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Observed ULB Ultrasound Frequency Stability

However if you have a detector in a different pressure and salinity layer to the source the detected frequency will be altered - doppler shifted if you will - by up to 10% either side of nominal.
Not so.

The frequency of sound transmitted by the ULB may be impacted by the water pressure etc. in which the transducer operates. However, for a stationary transmitter-receiver (hydrophone) pair, the frequency received will be identical to that transmitted.

Slight frequency variations could, of course, occur if the effective transmission path length through the ocean water between transmitter and hydrophone changes due to currents, changes in temperature, salinity, pressure etc.
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Old 10th Apr 2014, 02:18
  #9627 (permalink)  
 
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So now we are asked to believe that this plane flew for 5-6 hours at about 250 knots? Is that even possible? What could that tell us about the events before the turn southward?
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Old 10th Apr 2014, 02:28
  #9628 (permalink)  
 
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(alph2z) If you plot a straight great circle line from NILAM to the magnetic south-pole you get extremely close to the search site of Ocean Shield* (last satellite ping not shown but passes over search site).

NILAM (western tip of Indonesia) is at the upper left of the image. Search site is small yellow thumbnail west of northern Australia. Magnetic south-pole is in lower right corner of image.

[180 degree magnetic heading from western tip of indonesia]
IMHO, I don't think so: magnetic declination is very low (around 1W) near Bandah Aceh: http://upload.wikimedia.org/wikipedi...8/Mv-world.jpg
With a 180 magnetic heading from western tip of Indonesia, you will fly quite true South at the beginning, with the track slowly turning East and more and more faster. I don't know how to draw the track on GEarth map.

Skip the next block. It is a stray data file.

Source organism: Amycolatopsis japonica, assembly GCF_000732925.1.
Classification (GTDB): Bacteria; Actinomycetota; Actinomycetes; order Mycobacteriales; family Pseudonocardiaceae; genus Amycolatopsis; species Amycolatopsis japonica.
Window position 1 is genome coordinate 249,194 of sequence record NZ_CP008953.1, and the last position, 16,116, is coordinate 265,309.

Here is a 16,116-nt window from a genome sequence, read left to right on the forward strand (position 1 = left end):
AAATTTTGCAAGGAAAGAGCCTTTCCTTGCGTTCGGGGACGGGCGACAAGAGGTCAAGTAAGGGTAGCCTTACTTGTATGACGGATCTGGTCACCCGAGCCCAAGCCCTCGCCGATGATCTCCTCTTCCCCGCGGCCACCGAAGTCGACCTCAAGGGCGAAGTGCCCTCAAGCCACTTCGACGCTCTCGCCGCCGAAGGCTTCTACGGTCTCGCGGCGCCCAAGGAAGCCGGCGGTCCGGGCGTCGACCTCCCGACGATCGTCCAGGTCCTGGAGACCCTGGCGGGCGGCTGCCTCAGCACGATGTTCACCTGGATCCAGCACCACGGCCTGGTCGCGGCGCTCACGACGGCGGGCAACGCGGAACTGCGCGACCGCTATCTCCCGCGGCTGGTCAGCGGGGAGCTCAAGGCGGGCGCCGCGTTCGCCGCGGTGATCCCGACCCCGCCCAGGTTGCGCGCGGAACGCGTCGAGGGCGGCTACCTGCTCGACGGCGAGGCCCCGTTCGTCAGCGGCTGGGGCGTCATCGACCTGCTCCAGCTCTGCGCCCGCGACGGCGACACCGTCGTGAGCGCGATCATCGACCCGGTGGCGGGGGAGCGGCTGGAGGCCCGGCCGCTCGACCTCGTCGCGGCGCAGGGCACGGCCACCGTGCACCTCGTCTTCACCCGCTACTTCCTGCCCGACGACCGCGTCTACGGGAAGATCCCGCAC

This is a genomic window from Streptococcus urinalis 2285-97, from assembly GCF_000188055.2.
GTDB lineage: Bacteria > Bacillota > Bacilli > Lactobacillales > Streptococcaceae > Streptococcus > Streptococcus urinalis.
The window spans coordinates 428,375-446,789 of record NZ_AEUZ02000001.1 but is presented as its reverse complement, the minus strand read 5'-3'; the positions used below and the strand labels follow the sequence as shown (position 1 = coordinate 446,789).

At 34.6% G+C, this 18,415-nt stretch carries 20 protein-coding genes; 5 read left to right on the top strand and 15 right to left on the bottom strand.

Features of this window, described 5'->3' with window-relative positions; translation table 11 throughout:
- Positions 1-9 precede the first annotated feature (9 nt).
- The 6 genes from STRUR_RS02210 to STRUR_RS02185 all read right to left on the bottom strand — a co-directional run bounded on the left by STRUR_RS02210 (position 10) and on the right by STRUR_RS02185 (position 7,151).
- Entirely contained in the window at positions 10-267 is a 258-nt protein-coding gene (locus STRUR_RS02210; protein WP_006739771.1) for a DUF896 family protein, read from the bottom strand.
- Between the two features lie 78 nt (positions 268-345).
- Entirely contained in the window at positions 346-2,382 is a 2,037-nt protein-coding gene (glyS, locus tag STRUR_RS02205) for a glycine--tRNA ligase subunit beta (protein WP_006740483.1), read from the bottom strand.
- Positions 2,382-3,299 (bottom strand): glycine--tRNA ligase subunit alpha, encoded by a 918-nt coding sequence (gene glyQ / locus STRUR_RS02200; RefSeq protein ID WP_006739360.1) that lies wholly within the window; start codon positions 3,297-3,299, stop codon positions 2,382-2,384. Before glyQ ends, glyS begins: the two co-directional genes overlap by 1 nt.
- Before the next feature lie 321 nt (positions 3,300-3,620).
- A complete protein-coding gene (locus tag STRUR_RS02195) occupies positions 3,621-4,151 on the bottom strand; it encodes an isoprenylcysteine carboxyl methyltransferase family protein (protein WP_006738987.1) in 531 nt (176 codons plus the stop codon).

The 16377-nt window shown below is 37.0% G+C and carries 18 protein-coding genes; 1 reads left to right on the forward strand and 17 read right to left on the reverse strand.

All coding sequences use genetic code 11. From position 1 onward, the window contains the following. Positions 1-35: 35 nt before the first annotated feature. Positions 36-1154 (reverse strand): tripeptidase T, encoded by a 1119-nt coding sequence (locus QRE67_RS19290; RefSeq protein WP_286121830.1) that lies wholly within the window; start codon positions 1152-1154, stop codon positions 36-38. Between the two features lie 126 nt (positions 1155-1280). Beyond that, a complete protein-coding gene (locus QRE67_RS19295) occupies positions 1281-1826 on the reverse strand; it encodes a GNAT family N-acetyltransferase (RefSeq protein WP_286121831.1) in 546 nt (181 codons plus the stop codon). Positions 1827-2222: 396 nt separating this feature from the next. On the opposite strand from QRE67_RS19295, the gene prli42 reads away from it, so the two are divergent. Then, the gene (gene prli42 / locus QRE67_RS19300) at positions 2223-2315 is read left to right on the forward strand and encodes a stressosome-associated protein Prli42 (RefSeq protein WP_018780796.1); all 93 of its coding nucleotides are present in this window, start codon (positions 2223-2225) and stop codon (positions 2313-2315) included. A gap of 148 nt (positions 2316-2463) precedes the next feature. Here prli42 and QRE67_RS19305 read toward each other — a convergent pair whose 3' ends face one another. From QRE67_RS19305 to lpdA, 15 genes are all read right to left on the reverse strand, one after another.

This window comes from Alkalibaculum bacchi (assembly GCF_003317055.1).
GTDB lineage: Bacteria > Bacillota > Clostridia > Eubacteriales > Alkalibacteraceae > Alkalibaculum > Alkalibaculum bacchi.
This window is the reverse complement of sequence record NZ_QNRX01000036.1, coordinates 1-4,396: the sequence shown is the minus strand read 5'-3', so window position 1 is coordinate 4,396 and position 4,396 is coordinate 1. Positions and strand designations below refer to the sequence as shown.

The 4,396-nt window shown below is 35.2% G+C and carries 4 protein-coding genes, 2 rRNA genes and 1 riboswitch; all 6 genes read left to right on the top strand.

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Old 10th Apr 2014, 02:38
  #9629 (permalink)  
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South African Airways 295 CVR recovered at 4900m

This is interesting except they didn't get the FDR. Lets hope they can get both with MH370. Its a tough ask.

South African Airways Flight 295 - Wikipedia, the free encyclopedia
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Old 10th Apr 2014, 02:45
  #9630 (permalink)  
 
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@Sheep Guts - I don't think that that news item is particularly correct about the "command centre" moving to Learmonth.
Perth is the sensible centre for command due to the availability of every requirement - from fuel, to food, to communications, spares and servicing.

Learmonth has been activated as a base for the Wedgetails. It's normally operated in a "ready" state - but its location and the much lower availability of all necessary requirements to support this huge operation, would make it a poor choice for overall command.

I doubt very much whether Chinese military Iluyshins will be allowed to operate from what is an important Australian military airbase.
I'm hazarding an educated guess there's military stuff at Learmonth that's a whole lot more sensitive, military-wise, than what's at Pearce.

Learmonth base activated for MH370 search | usanews.com
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Old 10th Apr 2014, 02:49
  #9631 (permalink)  
 
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ULS for search maps

mesoman:
AMSA :: Australian Maritime Safety Authority
For 4-10-14 map try:
https://s3-ap-southeast-2.amazonaws....area_close.pdf
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Old 10th Apr 2014, 02:58